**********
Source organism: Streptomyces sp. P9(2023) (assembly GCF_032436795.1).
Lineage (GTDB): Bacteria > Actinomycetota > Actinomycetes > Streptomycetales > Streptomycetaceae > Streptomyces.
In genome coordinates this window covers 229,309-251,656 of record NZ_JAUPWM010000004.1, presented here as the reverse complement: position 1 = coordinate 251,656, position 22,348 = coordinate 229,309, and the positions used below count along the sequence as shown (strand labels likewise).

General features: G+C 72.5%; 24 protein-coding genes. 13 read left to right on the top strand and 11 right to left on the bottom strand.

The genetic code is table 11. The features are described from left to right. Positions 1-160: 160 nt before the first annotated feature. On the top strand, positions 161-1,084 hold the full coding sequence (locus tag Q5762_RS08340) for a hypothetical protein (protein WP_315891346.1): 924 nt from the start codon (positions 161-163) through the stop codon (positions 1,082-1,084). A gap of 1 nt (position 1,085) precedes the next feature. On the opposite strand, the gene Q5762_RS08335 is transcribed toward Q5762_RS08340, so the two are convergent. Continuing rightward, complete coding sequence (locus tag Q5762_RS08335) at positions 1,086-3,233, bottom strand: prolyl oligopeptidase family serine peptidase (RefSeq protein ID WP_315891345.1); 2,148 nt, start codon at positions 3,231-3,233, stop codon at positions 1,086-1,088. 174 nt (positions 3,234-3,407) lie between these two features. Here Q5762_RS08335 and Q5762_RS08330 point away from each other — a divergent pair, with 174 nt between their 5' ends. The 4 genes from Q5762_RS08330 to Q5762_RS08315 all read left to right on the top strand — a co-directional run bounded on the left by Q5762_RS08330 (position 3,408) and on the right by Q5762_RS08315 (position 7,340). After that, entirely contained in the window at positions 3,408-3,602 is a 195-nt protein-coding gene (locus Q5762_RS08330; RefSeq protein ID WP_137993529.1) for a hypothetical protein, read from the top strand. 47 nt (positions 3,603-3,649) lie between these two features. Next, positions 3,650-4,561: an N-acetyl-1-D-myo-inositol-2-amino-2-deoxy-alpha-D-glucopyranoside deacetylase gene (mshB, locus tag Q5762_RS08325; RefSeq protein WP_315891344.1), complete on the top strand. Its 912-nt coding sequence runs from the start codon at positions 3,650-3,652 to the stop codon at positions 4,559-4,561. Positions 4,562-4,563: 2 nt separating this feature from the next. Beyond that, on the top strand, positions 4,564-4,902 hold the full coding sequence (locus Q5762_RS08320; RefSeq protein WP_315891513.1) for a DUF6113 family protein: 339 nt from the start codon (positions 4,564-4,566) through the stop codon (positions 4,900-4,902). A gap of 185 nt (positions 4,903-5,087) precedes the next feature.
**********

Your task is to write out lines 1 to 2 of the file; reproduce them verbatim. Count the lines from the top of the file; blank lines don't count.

Source organism: Streptomyces sp. P9(2023) (assembly GCF_032436795.1).
Lineage (GTDB): Bacteria > Actinomycetota > Actinomycetes > Streptomycetales > Streptomycetaceae > Streptomyces.